wherein the transmit magnetic field is transmitted in accordance with the anti-collision capability, and not in response to a detection of the presence of the magnetic field from the different source; and
wherein the anti-collision capability is based on a communication, between the wireless communication module and the different source, to avoid having the magnetic field transmitter and the different source transmitting at a same time.

2. The vehicle proximity awareness system of claim 1, wherein the wireless communication link is based on IEEE 802.11 standards.

3. The vehicle proximity awareness system of claim 1, wherein the magnetic field receiver is adapted such that the indication is capable of indicating a direction of the first vehicle relative to the second vehicle.

4. The vehicle proximity awareness system of claim 3, wherein the indication is further capable of indicating whether the first vehicle is closer to the rear or front of the second vehicle.

5. The vehicle proximity awareness system of claim 3, wherein the indication is further capable of indicating the number of vehicles transmitting a magnetic field within the proximity of the second vehicle.

6. The vehicle proximity awareness system of claim 1, further including:

a WIFI module for transmitting from the second vehicle a WIFI signal back to the first vehicle alerting an operator of the first vehicle that the second vehicle is within a proximity of the first vehicle.

7. The vehicle proximity awareness system of claim 1, wherein the magnetic field transmitter includes a coil positioned on substantially the top of the first vehicle, with a plane of the coil being substantially perpendicular to a movement direction of the first vehicle.

8. The vehicle proximity awareness system of claim 1, wherein the magnetic field receiver includes two antennas positioned substantially perpendicular to each other.

9. The vehicle proximity awareness system of claim 8, wherein the two antennas measure concurrently a Received Signal Strength Indication (RSSI) for one or more magnetic signals on two different channels.

10. The vehicle proximity awareness system of claim 1, further including:

a personnel magnetic field transmitter bearable by a mining worker;
wherein the magnetic field receiver is capable of receiving a magnetic field transmitted from the personnel magnetic field transmitter.

11. The vehicle proximity awareness system of claim 1, wherein the different source is a magnetic field transmitter on a third vehicle.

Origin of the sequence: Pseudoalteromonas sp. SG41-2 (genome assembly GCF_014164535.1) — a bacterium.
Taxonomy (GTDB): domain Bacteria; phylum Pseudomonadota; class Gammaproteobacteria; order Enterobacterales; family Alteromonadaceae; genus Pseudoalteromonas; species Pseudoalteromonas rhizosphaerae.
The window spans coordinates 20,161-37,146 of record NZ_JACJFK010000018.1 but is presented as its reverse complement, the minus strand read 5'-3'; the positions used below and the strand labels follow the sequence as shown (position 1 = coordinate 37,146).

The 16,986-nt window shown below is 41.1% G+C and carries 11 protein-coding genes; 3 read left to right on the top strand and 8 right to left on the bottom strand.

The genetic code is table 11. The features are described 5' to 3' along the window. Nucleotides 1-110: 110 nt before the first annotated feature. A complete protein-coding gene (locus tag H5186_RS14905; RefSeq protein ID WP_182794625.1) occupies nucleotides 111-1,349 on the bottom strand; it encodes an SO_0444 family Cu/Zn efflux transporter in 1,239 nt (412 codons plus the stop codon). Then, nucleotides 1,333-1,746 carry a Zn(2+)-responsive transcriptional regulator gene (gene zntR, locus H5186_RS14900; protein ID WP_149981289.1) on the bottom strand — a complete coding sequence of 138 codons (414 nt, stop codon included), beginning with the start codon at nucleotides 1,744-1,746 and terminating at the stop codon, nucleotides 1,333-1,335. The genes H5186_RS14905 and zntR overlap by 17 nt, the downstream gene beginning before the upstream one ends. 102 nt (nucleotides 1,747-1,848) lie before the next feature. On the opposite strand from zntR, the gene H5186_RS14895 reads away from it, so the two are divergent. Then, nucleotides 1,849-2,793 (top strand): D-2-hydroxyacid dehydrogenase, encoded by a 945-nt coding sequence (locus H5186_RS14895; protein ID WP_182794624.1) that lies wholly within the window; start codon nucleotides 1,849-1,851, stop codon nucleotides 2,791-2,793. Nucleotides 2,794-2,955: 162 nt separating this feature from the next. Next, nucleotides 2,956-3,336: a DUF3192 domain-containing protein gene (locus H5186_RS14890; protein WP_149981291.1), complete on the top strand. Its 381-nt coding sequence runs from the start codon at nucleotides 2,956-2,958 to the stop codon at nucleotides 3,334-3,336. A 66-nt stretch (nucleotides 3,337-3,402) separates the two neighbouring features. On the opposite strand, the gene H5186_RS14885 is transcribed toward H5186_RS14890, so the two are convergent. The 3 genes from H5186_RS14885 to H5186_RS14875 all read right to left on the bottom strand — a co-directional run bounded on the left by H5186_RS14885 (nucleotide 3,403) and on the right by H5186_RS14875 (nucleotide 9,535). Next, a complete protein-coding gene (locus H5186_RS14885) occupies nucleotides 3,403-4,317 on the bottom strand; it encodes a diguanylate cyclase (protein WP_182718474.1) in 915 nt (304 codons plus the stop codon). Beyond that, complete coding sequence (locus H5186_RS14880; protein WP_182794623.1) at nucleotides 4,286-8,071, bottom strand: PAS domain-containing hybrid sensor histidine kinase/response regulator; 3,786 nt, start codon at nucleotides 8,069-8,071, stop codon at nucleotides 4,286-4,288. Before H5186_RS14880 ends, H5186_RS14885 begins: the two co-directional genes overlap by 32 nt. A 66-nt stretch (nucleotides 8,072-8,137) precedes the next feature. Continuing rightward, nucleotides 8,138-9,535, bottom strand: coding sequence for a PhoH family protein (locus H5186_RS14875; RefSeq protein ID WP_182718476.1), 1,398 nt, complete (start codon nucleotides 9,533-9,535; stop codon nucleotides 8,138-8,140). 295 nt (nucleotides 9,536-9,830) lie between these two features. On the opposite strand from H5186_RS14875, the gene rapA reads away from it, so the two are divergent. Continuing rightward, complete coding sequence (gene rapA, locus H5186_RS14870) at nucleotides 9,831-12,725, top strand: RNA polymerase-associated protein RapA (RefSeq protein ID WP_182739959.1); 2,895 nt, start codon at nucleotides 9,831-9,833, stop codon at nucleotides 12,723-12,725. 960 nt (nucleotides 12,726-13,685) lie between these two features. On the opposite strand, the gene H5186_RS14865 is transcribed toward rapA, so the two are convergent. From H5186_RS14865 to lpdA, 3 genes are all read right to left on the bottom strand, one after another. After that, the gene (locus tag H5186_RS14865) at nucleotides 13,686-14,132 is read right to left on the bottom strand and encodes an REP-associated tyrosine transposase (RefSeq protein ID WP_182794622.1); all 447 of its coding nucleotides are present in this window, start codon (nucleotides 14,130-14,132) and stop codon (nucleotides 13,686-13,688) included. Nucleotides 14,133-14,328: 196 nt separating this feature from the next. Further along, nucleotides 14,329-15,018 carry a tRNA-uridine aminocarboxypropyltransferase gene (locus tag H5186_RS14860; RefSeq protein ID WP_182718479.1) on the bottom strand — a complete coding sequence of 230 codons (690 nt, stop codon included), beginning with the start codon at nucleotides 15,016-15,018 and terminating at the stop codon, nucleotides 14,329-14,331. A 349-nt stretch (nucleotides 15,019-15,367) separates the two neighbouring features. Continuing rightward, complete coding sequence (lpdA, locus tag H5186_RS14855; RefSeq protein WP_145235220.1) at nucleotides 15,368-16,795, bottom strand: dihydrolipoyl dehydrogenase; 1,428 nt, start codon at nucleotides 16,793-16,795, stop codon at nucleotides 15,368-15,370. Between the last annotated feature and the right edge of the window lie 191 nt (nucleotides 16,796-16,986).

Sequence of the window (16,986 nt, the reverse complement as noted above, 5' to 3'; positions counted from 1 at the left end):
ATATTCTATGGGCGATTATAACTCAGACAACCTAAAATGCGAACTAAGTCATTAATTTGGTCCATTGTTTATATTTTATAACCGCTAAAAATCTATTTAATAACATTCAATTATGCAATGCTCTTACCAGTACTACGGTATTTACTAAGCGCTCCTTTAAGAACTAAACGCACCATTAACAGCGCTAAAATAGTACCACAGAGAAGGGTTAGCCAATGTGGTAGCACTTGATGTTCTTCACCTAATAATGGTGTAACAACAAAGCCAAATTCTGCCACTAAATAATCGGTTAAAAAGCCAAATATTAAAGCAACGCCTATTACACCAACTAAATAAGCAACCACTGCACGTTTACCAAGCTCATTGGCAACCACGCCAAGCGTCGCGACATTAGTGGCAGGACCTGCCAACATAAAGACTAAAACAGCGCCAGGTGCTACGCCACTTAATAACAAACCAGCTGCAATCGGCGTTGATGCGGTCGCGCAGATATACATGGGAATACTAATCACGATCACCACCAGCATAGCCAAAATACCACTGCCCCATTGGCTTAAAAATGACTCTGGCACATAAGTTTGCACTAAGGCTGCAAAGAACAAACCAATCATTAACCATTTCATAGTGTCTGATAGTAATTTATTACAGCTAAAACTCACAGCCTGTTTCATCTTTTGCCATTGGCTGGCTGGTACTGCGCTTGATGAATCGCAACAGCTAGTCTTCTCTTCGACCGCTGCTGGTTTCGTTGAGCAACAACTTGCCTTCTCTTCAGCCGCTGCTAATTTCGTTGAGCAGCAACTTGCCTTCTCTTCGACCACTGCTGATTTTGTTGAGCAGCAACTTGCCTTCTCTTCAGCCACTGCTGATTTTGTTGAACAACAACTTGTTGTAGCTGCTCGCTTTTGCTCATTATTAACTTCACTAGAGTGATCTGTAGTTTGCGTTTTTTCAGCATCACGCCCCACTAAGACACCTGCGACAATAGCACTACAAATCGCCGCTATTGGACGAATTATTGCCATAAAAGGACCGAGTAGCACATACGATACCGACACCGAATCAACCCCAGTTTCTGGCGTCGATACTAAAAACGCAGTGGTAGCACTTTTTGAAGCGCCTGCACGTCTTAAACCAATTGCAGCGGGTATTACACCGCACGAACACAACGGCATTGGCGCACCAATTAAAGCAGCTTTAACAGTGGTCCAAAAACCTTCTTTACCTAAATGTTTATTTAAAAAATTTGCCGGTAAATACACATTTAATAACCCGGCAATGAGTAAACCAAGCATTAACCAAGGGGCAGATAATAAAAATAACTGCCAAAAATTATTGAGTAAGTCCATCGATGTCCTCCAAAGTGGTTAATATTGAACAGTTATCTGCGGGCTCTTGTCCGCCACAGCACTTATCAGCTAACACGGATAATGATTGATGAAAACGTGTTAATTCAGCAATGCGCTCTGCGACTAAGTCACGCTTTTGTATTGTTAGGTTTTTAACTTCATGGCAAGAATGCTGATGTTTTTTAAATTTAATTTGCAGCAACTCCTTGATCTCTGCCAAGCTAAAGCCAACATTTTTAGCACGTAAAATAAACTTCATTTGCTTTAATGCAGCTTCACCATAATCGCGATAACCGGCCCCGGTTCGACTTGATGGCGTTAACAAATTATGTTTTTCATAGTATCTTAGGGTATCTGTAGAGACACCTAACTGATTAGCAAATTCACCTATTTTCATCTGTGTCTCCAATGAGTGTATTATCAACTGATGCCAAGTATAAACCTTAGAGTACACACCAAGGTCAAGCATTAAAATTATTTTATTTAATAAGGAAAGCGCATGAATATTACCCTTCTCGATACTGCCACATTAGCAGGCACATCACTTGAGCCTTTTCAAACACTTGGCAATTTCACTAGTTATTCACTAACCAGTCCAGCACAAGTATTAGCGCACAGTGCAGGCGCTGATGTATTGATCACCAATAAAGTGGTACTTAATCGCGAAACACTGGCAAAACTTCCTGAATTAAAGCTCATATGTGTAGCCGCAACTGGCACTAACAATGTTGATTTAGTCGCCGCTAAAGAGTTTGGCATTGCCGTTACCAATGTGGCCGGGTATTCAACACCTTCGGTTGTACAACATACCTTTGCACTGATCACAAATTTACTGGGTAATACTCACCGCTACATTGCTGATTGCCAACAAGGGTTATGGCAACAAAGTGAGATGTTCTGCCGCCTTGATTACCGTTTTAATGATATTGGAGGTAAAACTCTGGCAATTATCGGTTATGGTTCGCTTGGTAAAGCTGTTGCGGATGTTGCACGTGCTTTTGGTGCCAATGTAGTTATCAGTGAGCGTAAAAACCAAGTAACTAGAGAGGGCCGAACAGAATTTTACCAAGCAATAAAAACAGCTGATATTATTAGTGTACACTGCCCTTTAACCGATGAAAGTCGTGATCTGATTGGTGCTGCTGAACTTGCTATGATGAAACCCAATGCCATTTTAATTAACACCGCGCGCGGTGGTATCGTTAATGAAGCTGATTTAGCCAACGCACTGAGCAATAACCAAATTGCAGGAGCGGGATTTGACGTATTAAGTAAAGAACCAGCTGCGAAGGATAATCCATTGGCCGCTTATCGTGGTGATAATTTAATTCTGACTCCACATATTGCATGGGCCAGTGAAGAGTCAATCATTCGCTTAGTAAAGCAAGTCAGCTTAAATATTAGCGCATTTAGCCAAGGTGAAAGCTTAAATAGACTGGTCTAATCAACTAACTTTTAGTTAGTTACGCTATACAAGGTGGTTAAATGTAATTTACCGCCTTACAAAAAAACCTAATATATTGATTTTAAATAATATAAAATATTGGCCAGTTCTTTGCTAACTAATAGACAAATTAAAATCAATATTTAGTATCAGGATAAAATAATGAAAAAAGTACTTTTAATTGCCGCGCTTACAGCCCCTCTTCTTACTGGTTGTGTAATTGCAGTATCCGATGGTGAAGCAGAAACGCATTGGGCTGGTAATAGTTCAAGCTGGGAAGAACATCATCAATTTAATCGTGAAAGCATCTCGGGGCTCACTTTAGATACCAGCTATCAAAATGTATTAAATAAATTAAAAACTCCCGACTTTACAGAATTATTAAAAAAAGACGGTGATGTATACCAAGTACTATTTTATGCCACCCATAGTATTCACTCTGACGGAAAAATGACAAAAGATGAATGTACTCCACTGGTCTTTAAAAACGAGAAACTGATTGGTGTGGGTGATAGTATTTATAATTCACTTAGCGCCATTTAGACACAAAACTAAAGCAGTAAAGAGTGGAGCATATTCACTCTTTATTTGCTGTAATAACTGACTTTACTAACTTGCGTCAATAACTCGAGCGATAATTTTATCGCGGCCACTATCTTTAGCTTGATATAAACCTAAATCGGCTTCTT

12. The vehicle proximity awareness system of claim 1, further including a wireless mesh network for tracking the first vehicle and/or the second vehicle.

13. The vehicle proximity awareness system of claim 1, further including a transceiver at a location for sending information to the first vehicle and/or the second vehicle when the first vehicle and/or the second vehicle is within a distance from the location.

14. The vehicle proximity awareness system of claim 13, wherein the information includes a warning signal to the first vehicle and/or the second vehicle.

15. The vehicle proximity awareness system of claim 13, wherein the location is an entrance to a mining tunnel.

16. A vehicle in a mine, including:

a magnetic field transmitter for transmitting a transmit magnetic field, the magnetic field transmitter including an anti-collision capability for reducing a likelihood of the transmit magnetic field being affected by a presence of a magnetic field from a different source; the transmit magnetic field for providing a signal to another vehicle for processing to provide an indication to an operator of the other vehicle when the vehicle is within a proximity of the other vehicle; wherein the transmit magnetic field is transmitted in accordance with the anti-collision capability, and not in response to a detection of the presence of the magnetic field from the different source; and wherein the magnetic field transmitter works with a wireless network in the mine such that the vehicle can be tracked using the wireless network; and